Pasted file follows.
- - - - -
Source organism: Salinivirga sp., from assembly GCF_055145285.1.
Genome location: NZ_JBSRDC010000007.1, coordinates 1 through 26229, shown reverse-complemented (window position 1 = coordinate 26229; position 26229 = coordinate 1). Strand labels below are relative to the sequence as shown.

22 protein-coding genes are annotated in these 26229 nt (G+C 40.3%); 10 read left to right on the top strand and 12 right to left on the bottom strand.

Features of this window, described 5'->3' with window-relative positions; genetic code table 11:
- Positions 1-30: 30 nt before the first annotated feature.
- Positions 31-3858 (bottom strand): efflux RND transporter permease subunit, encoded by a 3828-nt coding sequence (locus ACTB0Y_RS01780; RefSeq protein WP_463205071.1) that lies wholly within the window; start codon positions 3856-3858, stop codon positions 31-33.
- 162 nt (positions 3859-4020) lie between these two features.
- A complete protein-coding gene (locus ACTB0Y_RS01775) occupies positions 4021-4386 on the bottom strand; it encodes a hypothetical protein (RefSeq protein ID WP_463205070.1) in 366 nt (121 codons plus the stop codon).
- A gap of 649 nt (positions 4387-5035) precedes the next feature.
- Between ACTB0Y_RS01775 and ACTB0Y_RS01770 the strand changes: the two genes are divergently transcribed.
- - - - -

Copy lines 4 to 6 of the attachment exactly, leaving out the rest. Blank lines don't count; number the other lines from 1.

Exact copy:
Features of this window, described 5'->3' with window-relative positions; genetic code table 11:
- Positions 1-30: 30 nt before the first annotated feature.
- Positions 31-3858 (bottom strand): efflux RND transporter permease subunit, encoded by a 3828-nt coding sequence (locus ACTB0Y_RS01780; RefSeq protein WP_463205071.1) that lies wholly within the window; start codon positions 3856-3858, stop codon positions 31-33.